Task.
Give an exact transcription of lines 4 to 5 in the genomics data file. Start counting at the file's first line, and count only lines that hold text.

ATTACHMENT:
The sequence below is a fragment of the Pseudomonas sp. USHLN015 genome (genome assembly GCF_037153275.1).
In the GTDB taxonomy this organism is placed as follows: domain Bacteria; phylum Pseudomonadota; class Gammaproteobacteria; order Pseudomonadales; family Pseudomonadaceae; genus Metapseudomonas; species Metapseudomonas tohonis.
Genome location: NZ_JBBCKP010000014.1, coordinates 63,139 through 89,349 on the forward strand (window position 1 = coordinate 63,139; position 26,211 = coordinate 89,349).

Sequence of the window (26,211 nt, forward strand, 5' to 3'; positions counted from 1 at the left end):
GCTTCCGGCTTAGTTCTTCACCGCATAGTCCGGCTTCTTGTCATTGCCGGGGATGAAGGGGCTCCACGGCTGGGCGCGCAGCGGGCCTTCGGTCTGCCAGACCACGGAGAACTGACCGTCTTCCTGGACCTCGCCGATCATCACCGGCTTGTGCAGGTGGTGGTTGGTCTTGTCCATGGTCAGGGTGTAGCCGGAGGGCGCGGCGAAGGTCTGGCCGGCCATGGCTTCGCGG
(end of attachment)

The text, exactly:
Sequence of the window (26,211 nt, forward strand, 5' to 3'; positions counted from 1 at the left end):
GCTTCCGGCTTAGTTCTTCACCGCATAGTCCGGCTTCTTGTCATTGCCGGGGATGAAGGGGCTCCACGGCTGGGCGCGCAGCGGGCCTTCGGTCTGCCAGACCACGGAGAACTGACCGTCTTCCTGGACCTCGCCGATCATCACCGGCTTGTGCAGGTGGTGGTTGGTCTTGTCCATGGTCAGGGTGTAGCCGGAGGGCGCGGCGAAGGTCTGGCCGGCCATGGCTTCGCGG